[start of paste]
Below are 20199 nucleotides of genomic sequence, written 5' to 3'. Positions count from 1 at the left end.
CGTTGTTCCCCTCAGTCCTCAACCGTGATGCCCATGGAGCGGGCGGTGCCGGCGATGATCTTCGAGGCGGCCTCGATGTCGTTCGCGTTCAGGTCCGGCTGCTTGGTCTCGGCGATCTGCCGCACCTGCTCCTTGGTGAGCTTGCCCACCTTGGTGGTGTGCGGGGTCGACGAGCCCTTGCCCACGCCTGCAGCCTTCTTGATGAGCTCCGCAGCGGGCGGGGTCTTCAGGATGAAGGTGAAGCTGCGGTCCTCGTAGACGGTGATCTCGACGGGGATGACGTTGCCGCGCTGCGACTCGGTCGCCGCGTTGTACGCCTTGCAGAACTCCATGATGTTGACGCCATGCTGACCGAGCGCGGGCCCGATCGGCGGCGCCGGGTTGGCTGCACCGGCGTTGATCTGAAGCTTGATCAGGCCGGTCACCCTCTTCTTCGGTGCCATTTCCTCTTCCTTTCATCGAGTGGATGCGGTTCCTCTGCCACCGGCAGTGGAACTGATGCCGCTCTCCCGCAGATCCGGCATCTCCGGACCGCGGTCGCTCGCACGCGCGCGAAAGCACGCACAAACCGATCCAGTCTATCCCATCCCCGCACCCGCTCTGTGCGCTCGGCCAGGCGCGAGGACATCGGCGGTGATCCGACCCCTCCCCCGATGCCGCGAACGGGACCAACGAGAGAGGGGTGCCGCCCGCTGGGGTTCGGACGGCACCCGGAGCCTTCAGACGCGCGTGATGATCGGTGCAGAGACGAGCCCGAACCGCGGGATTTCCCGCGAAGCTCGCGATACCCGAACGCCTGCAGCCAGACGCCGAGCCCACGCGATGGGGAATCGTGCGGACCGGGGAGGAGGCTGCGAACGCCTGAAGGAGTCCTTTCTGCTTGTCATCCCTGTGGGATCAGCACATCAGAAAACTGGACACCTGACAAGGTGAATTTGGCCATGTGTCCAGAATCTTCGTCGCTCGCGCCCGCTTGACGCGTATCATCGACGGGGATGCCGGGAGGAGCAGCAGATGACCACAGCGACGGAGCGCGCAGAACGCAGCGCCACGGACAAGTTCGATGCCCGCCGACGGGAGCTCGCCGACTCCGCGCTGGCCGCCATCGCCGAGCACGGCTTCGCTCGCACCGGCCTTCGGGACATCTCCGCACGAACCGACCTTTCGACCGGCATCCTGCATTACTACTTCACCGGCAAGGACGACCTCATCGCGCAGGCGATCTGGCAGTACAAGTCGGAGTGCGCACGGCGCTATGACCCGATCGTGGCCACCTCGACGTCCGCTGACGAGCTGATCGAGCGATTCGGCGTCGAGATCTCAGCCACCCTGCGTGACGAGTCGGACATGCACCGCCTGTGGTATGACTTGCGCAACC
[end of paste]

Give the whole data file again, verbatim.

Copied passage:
Below are 20199 nucleotides of genomic sequence, written 5' to 3'. Positions count from 1 at the left end.
CGTTGTTCCCCTCAGTCCTCAACCGTGATGCCCATGGAGCGGGCGGTGCCGGCGATGATCTTCGAGGCGGCCTCGATGTCGTTCGCGTTCAGGTCCGGCTGCTTGGTCTCGGCGATCTGCCGCACCTGCTCCTTGGTGAGCTTGCCCACCTTGGTGGTGTGCGGGGTCGACGAGCCCTTGCCCACGCCTGCAGCCTTCTTGATGAGCTCCGCAGCGGGCGGGGTCTTCAGGATGAAGGTGAAGCTGCGGTCCTCGTAGACGGTGATCTCGACGGGGATGACGTTGCCGCGCTGCGACTCGGTCGCCGCGTTGTACGCCTTGCAGAACTCCATGATGTTGACGCCATGCTGACCGAGCGCGGGCCCGATCGGCGGCGCCGGGTTGGCTGCACCGGCGTTGATCTGAAGCTTGATCAGGCCGGTCACCCTCTTCTTCGGTGCCATTTCCTCTTCCTTTCATCGAGTGGATGCGGTTCCTCTGCCACCGGCAGTGGAACTGATGCCGCTCTCCCGCAGATCCGGCATCTCCGGACCGCGGTCGCTCGCACGCGCGCGAAAGCACGCACAAACCGATCCAGTCTATCCCATCCCCGCACCCGCTCTGTGCGCTCGGCCAGGCGCGAGGACATCGGCGGTGATCCGACCCCTCCCCCGATGCCGCGAACGGGACCAACGAGAGAGGGGTGCCGCCCGCTGGGGTTCGGACGGCACCCGGAGCCTTCAGACGCGCGTGATGATCGGTGCAGAGACGAGCCCGAACCGCGGGATTTCCCGCGAAGCTCGCGATACCCGAACGCCTGCAGCCAGACGCCGAGCCCACGCGATGGGGAATCGTGCGGACCGGGGAGGAGGCTGCGAACGCCTGAAGGAGTCCTTTCTGCTTGTCATCCCTGTGGGATCAGCACATCAGAAAACTGGACACCTGACAAGGTGAATTTGGCCATGTGTCCAGAATCTTCGTCGCTCGCGCCCGCTTGACGCGTATCATCGACGGGGATGCCGGGAGGAGCAGCAGATGACCACAGCGACGGAGCGCGCAGAACGCAGCGCCACGGACAAGTTCGATGCCCGCCGACGGGAGCTCGCCGACTCCGCGCTGGCCGCCATCGCCGAGCACGGCTTCGCTCGCACCGGCCTTCGGGACATCTCCGCACGAACCGACCTTTCGACCGGCATCCTGCATTACTACTTCACCGGCAAGGACGACCTCATCGCGCAGGCGATCTGGCAGTACAAGTCGGAGTGCGCACGGCGCTATGACCCGATCGTGGCCACCTCGACGTCCGCTGACGAGCTGATCGAGCGATTCGGCGTCGAGATCTCAGCCACCCTGCGTGACGAGTCGGACATGCACCGCCTGTGGTATGACTTGCGCAACC